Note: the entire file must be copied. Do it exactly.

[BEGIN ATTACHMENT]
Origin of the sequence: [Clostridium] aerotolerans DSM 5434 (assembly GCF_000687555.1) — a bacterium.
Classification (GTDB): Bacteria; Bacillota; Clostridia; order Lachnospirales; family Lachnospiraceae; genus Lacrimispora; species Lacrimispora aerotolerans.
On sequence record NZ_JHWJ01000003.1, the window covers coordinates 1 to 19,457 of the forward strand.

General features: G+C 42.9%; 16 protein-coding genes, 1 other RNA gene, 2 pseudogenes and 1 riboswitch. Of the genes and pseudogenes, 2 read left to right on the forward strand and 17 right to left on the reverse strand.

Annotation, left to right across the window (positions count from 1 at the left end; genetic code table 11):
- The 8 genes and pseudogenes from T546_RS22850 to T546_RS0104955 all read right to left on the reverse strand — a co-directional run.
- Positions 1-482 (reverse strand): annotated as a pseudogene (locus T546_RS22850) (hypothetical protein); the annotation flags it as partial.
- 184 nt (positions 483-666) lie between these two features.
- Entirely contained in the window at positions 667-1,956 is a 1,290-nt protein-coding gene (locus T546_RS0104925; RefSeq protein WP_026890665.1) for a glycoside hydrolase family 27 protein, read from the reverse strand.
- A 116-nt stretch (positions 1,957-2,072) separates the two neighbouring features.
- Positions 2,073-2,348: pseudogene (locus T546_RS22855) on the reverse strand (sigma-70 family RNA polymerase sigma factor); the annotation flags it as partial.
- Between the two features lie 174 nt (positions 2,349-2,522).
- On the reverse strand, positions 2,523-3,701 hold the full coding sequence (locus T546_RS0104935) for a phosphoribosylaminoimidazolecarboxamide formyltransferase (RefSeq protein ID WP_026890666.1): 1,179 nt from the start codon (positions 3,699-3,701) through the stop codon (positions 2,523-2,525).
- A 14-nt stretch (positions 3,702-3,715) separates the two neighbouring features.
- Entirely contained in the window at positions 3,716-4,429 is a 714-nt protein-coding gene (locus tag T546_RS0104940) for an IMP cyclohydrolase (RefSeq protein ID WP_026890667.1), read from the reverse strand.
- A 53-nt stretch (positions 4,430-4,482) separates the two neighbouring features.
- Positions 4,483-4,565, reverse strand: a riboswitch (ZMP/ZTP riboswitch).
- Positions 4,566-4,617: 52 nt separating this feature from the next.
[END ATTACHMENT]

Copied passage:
Origin of the sequence: [Clostridium] aerotolerans DSM 5434 (assembly GCF_000687555.1) — a bacterium.
Classification (GTDB): Bacteria; Bacillota; Clostridia; order Lachnospirales; family Lachnospiraceae; genus Lacrimispora; species Lacrimispora aerotolerans.
On sequence record NZ_JHWJ01000003.1, the window covers coordinates 1 to 19,457 of the forward strand.

General features: G+C 42.9%; 16 protein-coding genes, 1 other RNA gene, 2 pseudogenes and 1 riboswitch. Of the genes and pseudogenes, 2 read left to right on the forward strand and 17 right to left on the reverse strand.

Annotation, left to right across the window (positions count from 1 at the left end; genetic code table 11):
- The 8 genes and pseudogenes from T546_RS22850 to T546_RS0104955 all read right to left on the reverse strand — a co-directional run.
- Positions 1-482 (reverse strand): annotated as a pseudogene (locus T546_RS22850) (hypothetical protein); the annotation flags it as partial.
- 184 nt (positions 483-666) lie between these two features.
- Entirely contained in the window at positions 667-1,956 is a 1,290-nt protein-coding gene (locus T546_RS0104925; RefSeq protein WP_026890665.1) for a glycoside hydrolase family 27 protein, read from the reverse strand.
- A 116-nt stretch (positions 1,957-2,072) separates the two neighbouring features.
- Positions 2,073-2,348: pseudogene (locus T546_RS22855) on the reverse strand (sigma-70 family RNA polymerase sigma factor); the annotation flags it as partial.
- Between the two features lie 174 nt (positions 2,349-2,522).
- On the reverse strand, positions 2,523-3,701 hold the full coding sequence (locus T546_RS0104935) for a phosphoribosylaminoimidazolecarboxamide formyltransferase (RefSeq protein ID WP_026890666.1): 1,179 nt from the start codon (positions 3,699-3,701) through the stop codon (positions 2,523-2,525).
- A 14-nt stretch (positions 3,702-3,715) separates the two neighbouring features.
- Entirely contained in the window at positions 3,716-4,429 is a 714-nt protein-coding gene (locus tag T546_RS0104940) for an IMP cyclohydrolase (RefSeq protein ID WP_026890667.1), read from the reverse strand.
- A 53-nt stretch (positions 4,430-4,482) separates the two neighbouring features.
- Positions 4,483-4,565, reverse strand: a riboswitch (ZMP/ZTP riboswitch).
- Positions 4,566-4,617: 52 nt separating this feature from the next.